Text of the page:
NBC San Diego
Making good on his promise to give neighborhoods more attention as mayor, Bob Filner suddenly -- sometimes miraculously -- began appearing at local events. His visibility spawned the Twitter trend, #FilnerEverywhere, which reporters used to document Filner sightings.
This year's election made for some political gems, particularly in San Diego, where a heated mayoral race unleashed aggressive campaigning and a flurry of financial conundrums fed the already stormy political environment.
Here are the highlights of the 2012 year in local politics.
Snapdragon Snafu: What started as a temporary name change at San Diego's Qualcomm Stadium exploded into a controversy in January, with the Mayor's office accused of ignoring a strong-worded warning from the City Attorney, and one critic claiming that the name-change deal has short-changed the cash-poor city.
Nathan Fletcher leaving the GOP: Assemblyman Nathan Fletcher threw a wrench in the San Diego mayoral by announcing that he was leaving the GOP and running for mayor as an independent. Despite not going on to the general election, he brought with him hoards of CEOs and prominent followers who also decried the state of the Republican Party.
Jerry Sanders’ Barnyard Crudity: Former mayor Jerry Sanders was asked about then-mayoral candidate Carl DeMaio's claim of having been instrumental in financial reforms that created $155 million worth of budget savings.
"Carl takes credit for putting me -- he probably takes credit for my weight loss," Sanders said, referring to his loss of nearly 100 pounds last year. "Probably takes credit for the weeds I pulled in the back yard last week. It's all bull****!"
Pension Reform: No candidate was free this year from the topic of pension reform. San Diego’s pension deficit reached a staggering $2.1 billion by the beginning of the year, and politicians running for office began acknowledging the decades of failed reform and corruption. In June, voters approved Proposition B – but the measure’s implementation has created problems of its own.
Bob Filner’s Bike Race Challenge: At a debate on transportation mayoral candidate Bob Filner challenged his opponent Carl DeMaio to a bike race. The winner, he said, would win the job of mayor. Though the challenge was said in jest, it was an example of Filner’s bombastic demure during the competitive race for mayor.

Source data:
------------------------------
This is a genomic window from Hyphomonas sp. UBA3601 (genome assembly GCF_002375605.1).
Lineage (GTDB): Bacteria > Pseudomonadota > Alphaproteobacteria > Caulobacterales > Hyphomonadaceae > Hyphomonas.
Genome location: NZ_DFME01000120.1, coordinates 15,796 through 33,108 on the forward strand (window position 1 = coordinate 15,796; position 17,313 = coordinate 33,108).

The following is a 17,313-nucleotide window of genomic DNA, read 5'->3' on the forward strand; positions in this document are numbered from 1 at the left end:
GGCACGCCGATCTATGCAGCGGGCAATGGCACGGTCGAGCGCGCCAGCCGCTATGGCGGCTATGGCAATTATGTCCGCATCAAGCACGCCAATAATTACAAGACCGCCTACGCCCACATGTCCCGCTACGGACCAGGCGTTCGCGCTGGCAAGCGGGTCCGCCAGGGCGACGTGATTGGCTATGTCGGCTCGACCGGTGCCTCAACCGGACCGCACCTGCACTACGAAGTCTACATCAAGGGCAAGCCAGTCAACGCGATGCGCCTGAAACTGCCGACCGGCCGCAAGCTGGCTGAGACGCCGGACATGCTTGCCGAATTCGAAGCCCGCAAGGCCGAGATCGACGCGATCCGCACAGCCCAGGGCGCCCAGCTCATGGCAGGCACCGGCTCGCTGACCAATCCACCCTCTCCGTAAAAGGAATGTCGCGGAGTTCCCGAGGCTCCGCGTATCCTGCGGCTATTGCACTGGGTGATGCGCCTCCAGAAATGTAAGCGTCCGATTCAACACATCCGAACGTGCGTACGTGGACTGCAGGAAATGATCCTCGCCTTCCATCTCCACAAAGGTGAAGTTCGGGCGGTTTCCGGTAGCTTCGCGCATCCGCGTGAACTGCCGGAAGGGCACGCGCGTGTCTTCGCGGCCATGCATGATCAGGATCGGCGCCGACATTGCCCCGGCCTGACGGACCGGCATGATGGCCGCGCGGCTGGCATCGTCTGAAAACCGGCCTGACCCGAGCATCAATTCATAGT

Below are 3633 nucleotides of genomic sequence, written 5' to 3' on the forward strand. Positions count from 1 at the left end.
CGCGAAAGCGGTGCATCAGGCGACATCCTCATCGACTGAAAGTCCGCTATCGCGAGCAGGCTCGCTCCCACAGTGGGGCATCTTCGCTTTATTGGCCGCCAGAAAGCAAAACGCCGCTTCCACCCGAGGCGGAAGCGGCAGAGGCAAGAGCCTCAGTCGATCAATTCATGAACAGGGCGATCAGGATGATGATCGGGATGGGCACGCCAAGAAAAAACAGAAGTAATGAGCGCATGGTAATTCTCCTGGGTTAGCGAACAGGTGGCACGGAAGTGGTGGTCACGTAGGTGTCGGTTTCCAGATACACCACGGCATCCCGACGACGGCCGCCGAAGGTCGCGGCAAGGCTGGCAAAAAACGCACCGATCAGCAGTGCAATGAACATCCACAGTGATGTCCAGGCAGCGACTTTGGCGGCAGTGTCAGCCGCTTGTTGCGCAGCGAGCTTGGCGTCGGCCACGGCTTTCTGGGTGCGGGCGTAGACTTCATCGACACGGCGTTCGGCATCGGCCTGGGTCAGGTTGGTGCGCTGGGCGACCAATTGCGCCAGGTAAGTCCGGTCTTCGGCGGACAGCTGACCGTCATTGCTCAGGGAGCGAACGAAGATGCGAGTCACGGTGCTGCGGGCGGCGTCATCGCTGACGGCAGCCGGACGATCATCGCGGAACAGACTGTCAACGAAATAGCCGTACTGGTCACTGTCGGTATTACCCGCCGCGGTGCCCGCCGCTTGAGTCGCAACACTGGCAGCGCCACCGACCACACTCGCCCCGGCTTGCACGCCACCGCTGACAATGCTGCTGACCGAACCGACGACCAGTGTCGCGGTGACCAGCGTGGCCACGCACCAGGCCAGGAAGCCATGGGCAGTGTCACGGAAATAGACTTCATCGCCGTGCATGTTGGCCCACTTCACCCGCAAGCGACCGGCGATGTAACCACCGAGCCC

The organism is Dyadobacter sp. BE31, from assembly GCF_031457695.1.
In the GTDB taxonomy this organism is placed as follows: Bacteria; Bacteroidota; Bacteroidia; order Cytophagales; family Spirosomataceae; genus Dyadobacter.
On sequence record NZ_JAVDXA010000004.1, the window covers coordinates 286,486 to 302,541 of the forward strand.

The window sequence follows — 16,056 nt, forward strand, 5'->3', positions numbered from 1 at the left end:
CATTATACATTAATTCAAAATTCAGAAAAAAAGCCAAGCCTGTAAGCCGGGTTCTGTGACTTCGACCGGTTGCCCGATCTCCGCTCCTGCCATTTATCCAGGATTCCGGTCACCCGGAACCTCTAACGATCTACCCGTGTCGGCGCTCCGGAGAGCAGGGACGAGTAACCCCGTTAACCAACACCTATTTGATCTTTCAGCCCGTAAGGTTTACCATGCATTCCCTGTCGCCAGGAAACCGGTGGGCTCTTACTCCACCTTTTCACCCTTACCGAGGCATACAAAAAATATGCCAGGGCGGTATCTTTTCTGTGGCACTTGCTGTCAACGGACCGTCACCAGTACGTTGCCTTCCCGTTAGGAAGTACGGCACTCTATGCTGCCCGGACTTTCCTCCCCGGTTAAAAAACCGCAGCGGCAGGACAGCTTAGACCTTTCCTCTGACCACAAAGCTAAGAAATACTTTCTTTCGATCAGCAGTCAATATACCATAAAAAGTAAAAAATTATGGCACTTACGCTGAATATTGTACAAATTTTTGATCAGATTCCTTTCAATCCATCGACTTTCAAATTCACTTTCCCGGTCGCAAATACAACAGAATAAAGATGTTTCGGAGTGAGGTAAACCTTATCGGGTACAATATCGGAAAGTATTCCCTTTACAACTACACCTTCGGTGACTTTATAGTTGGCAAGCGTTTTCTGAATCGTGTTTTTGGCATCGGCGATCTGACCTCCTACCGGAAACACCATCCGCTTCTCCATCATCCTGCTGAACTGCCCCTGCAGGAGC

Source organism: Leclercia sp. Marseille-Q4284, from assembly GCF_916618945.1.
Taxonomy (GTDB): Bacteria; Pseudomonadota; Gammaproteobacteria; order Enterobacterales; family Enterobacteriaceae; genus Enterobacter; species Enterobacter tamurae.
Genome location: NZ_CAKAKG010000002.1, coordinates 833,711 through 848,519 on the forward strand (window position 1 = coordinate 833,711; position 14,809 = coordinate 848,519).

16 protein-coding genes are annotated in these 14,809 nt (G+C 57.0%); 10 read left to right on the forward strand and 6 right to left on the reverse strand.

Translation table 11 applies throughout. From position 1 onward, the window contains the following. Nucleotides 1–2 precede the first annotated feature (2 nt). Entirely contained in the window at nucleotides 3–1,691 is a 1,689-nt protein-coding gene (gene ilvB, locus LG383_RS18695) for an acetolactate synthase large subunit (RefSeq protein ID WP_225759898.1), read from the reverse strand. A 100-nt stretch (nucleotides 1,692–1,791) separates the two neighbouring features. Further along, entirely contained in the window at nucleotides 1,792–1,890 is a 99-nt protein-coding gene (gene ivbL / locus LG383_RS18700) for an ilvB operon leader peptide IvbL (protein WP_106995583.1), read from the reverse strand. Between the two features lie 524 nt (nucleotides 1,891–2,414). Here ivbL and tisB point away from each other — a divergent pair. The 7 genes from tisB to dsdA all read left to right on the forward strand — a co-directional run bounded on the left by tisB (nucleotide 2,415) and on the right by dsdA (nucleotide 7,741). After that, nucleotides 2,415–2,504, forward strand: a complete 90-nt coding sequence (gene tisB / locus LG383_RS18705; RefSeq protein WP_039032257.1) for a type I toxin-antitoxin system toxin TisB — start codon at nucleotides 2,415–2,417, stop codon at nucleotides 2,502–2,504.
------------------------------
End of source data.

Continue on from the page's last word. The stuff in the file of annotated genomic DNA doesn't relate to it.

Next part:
Laura Duffy’s Expensive Apology: There were calls for U.S. Attorney Laura Duffy to resign after she contributed $250 to the Carl DeMaio mayoral campaign and apologized for U.S. Rep Bob Filner's outburst during a forum in October.
Politicized Potholes: Never has a hole in the ground become so charged. Potholes were the mascots of San Diego’s crumbling infrastructure and escalating maintenance backlog. Carl DeMaio, in particular used the pothole problem during his campaign to boast his Road to Recovery economic plan.
“Did the dog eat your homework, Bob?” The question was posed to Bob Filner during a pre-primary debate in April by NBC 7 political reporter Gene Cubbison. Cubbison was asking about Filner’s lack of a viable Prop. B alternative, which ended up surfacing after the debate.
RIP Redevelopment: After several decades of spearheading urban renewal efforts, hundreds of city and county redevelopment agencies throughout California officially went out of business in February. Cities will end up footing the bill for many projects planned with redevelopment agency funding in mind.
#FilnerEverywhere: Making good on his promise to give neighborhoods more attention as mayor, Bob Filner suddenly -- sometimes miraculously -- began appearing at local events. His visibility spawned the Twitter trend, #FilnerEverywhere, which reporters used to document Filner sightings.